Re:The point of copyright (3, Informative)

Homology (639438) | more than 6 years ago | (#22192826)

Copyright exists to promote the sciences and the useful arts. And to answer your question, yes, most everyone has forgotten this, if they ever knew.

Indeed, it also a time limited monopoly not intended to last to the end of days, even though some American corporations tries to make it that way. One of the reason it is a time limited monopoly is in recognition of the fact that science and art is not done in a vacuum but builds upon work and ideas of others.

Re:The point of copyright (1)

sqlrob (173498) | more than 6 years ago | (#22193010)

Let's for the moment assume extensions are done and over with.

I have a child, today, and a movie is released, today. She will likely be dead before the copyright expires. How is that limited?

Patent wars (1)

psychicsword (1036852) | more than 6 years ago | (#22192486)

The copyrighting of cease-and-desist letters is an easy way for law firms to bully small companies who have committed no wrong, but who have no real recourse to fight back against an attempt to shut them up via legal threat.
So pretty much a cease-and-desist letter is the new patent infringement.

Does this open up counter-claims? (0)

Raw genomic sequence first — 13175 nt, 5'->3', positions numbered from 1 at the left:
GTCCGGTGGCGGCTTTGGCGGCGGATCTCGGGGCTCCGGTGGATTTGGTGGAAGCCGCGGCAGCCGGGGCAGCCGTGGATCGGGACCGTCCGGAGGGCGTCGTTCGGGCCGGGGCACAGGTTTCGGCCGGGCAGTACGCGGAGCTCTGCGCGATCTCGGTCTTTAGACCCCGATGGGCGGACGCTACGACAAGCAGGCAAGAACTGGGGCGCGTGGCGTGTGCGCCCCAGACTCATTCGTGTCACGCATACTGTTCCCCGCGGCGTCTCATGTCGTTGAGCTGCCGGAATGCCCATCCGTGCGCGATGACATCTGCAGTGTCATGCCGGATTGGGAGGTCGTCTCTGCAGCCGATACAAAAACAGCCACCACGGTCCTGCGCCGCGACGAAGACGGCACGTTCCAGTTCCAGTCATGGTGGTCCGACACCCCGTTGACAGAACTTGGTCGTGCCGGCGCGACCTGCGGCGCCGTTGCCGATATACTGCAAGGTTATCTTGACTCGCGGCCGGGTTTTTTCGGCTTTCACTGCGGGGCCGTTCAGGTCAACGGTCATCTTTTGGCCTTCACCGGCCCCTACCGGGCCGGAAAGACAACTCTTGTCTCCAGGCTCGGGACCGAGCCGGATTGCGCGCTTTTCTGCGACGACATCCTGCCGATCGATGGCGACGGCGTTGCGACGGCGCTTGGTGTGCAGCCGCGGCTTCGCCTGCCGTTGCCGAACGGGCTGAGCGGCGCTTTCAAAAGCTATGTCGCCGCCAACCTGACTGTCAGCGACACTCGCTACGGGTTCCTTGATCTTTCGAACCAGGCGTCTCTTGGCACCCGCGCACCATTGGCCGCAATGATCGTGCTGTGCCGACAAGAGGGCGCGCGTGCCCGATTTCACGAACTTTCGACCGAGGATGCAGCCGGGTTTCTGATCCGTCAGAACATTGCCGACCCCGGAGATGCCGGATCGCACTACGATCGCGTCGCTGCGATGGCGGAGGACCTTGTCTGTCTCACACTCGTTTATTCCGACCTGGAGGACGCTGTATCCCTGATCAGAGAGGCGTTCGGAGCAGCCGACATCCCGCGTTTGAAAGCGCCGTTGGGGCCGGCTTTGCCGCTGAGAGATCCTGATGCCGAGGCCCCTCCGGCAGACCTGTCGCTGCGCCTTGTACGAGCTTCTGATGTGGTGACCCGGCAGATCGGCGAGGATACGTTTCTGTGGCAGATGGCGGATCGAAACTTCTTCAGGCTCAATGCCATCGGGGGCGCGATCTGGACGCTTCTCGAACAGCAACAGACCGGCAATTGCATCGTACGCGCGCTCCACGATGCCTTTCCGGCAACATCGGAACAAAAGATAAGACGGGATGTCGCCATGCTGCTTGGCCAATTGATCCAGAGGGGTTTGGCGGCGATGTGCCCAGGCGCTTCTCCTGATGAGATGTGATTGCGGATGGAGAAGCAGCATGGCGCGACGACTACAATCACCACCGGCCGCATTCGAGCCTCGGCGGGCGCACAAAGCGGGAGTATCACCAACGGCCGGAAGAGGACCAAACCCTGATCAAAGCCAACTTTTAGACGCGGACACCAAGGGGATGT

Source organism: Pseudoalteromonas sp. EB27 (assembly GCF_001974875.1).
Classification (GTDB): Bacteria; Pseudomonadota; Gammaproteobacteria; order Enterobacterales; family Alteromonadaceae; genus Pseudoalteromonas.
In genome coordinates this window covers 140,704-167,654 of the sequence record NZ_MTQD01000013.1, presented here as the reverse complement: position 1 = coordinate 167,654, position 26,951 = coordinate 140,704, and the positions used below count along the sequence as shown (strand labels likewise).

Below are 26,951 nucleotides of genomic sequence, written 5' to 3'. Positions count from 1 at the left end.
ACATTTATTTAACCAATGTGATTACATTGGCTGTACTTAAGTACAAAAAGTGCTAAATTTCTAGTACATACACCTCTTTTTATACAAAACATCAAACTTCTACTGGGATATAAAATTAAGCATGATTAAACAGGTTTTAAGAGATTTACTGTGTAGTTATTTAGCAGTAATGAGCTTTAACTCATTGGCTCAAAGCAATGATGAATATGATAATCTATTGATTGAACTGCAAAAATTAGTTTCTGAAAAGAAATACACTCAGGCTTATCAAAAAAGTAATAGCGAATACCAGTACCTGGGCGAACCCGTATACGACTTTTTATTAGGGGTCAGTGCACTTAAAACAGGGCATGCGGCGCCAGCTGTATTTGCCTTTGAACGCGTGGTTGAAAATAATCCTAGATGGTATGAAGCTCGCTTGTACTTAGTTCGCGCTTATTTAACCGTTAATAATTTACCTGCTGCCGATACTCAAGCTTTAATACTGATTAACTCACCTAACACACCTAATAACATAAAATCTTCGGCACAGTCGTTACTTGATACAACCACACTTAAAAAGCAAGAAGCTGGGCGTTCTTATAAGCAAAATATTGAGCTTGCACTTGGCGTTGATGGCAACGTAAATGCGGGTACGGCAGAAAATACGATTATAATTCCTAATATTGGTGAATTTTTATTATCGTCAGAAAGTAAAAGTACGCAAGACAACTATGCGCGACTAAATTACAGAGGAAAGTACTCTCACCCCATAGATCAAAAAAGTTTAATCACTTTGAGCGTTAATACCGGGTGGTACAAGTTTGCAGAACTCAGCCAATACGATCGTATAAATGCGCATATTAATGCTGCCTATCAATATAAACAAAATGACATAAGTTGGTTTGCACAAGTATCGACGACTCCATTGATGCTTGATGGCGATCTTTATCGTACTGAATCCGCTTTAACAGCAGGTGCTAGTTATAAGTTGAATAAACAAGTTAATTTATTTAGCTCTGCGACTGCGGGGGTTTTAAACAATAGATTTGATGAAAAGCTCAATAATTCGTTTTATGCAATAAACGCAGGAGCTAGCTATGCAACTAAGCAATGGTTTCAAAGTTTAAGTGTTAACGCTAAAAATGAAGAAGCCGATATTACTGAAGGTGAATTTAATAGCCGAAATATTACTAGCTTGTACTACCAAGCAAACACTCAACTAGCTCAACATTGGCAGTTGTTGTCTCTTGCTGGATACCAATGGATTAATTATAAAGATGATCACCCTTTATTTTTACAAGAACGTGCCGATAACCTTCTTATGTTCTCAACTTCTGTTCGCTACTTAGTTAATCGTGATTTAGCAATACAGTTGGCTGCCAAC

Anonymous Coward | more than 6 years ago | (#22192504)

I wonder if the new 'copyright' holding lawyers haven't just opened up a can of worms for themselves. I don't know copyright law all that well but I can imagine a couple scenarios:

1) If they use my name and not just a character loosely based on me (whether their work is fiction or non-fiction), then don't they owe me a royalty? Or can they claim that since I run a website, I'm a public figure and they can report whatever they want?

2) If they make claims that are eventually proven false (or damage my reputation before that), can I sue for liable?

In either case I hope a new version of the MLA handbook comes out so I know how to cite Cease and Desist letters. Just wondering...

Stupidest thing I've ever heard of. (0)

Anonymous Coward | more than 6 years ago | (#22192518)

That judge must have had five double drinks at a power lunch before he came back and made that pants load of a ruling.

This is fantastic News!!!! (0)

Anonymous Coward | more than 6 years ago | (#22192526)

Now we just have to figure out how to get them to join the writers strike!!!

Infinite monkeys Inc (2, Funny)

ThePilgrim (456341) | more than 6 years ago | (#22192576)

Sir,

I represent Infinite monkeys Inc. As you may be aware our company has bean attempting to recreate the complete Works of Shakespeare.Unfortunately we are still several melenia away from the conclusion of this project.

However our research has turned up all variations on Cease-and-Desist letters. And therefor we claim copyright on all such works.

Yours

Lord High Peanut Counter

More money for the legal parasites (1)

Alain Williams (2972) | more than 6 years ago | (#22192596)

The real purpose is to make more money for those social vampires that we call lawyers. Many small businesses and individuals will publish a cease & desist letter as a way of getting help and also shaming the company suing them into backing off -- all at little cost to them.